Wednesday, May 26, 2004

Video: Going in Style (1979)

Warners has finally released this little gem on DVD. Three Queens retirees (George Burns, Art Carney and Lee Strasberg) decide to break up the monotony of their golden years by robbing a Manhattan bank. It’s a low-key caper in the vein of the Italian classic BIG DEAL ON MADONNA STREET, but with a more bittersweet taste. Burns, unafraid to play his age, gives a wonderful performance.

Writer/director Martin Brest was just starting out when he made this film. He would go on to become the master of smart action/comedy with BEVERLY HILLS COP and MIDNIGHT RUN, one of the best studio films of the ‘80s. How he ended up being responsible for the criminal bloat of MEET JOE BLACK is one of Hollywood’s greatest mysteries. His last film GIGLI seemed like a conscious attempt to revisit the form where he first found success, a dialogue-driven character piece with a relaxed plot. GIGLI is a failure, but at least it’s an interesting failure. Brest was attempting to say something about gender roles, although I’ll be damned if I can tell you what it is. Maybe his problem is that he made his movie about senior citizens when he was a young pup, and now he’s trying to relate to the kids when he’s getting on in years.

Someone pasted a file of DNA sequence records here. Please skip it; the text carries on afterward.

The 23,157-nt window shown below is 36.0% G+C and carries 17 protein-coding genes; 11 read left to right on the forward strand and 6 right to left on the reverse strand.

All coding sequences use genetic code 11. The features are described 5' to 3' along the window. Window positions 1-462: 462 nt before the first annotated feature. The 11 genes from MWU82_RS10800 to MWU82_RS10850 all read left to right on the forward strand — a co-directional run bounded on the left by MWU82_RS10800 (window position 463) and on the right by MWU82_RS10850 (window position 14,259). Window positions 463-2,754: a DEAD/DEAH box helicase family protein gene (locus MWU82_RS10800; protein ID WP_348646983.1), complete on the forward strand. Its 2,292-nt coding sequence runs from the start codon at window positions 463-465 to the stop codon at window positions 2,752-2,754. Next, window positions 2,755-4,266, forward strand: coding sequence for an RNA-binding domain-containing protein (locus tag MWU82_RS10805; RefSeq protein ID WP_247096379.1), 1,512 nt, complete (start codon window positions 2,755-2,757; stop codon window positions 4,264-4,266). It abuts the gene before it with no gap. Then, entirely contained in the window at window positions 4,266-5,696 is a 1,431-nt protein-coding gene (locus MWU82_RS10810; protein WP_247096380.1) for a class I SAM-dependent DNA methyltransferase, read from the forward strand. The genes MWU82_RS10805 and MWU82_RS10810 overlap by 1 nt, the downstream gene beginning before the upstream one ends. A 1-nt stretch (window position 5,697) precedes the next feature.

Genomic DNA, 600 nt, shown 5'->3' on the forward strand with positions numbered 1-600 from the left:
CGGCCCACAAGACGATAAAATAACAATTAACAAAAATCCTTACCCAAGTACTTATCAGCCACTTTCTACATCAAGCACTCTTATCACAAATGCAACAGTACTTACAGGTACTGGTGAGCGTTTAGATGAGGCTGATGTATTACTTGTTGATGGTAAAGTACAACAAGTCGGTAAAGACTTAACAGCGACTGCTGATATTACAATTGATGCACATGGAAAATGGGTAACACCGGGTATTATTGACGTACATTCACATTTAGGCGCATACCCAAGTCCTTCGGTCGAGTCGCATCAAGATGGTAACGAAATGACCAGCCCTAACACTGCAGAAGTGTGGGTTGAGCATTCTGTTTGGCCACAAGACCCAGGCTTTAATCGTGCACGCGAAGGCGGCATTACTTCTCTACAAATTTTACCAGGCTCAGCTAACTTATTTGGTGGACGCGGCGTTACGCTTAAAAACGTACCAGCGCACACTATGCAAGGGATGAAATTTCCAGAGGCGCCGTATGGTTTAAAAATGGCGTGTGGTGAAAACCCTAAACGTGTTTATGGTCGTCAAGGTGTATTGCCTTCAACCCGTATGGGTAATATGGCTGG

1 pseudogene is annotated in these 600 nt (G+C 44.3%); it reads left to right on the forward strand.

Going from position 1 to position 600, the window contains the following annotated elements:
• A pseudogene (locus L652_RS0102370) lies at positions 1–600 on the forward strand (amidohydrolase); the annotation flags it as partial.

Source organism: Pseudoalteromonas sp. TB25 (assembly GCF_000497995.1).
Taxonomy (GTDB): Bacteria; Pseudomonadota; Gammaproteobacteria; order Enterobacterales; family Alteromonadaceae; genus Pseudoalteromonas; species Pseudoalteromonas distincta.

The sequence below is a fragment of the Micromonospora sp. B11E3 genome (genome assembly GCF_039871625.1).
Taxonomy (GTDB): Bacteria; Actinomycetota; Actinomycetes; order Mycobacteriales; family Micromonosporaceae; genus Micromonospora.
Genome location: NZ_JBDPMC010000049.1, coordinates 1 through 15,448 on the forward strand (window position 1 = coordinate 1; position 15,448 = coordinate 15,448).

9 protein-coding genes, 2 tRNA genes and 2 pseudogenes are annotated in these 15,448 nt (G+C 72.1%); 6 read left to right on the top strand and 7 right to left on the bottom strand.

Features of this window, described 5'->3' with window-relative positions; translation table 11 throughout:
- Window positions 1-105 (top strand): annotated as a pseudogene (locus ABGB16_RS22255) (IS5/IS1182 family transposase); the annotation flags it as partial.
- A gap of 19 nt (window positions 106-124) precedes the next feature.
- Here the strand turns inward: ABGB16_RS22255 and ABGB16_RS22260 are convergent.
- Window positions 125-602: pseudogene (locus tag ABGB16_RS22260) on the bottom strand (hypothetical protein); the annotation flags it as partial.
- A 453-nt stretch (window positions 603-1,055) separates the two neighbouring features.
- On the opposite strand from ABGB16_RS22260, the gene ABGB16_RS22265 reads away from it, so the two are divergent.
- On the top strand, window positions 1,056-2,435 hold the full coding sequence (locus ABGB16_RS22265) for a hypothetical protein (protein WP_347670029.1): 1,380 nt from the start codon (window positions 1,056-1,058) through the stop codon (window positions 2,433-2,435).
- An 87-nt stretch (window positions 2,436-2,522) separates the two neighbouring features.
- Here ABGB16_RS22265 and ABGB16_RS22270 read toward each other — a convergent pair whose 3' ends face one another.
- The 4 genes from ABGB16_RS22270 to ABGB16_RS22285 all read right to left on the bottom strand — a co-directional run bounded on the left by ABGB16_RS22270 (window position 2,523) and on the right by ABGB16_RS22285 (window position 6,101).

He should have done a commentary track. It might have made him feel better. The DVD’s only extra is a good one, though: a clip from Dinah Shore’s talk show featuring Carney and Burns.

I have a special place in my heart for this movie because it was filmed in my old neighborhood. In 1978 my mother and I were walking back from Steinway Street in Astoria and stumbled onto the crew. We hung around for most of the afternoon watching them shoot a single scene. You can see it about 31 minutes into the movie: as all three actors cross a street, Burns throws up his hand to stop a van from barreling into the intersection. In the movie the van looks close enough to bowl them over, but it actually came to a halt several yards away. It was strange watching the scene 25 years later, knowing that I was standing on the other side of the camera when it was shot. It provoked an almost Proustian reverie. Almost.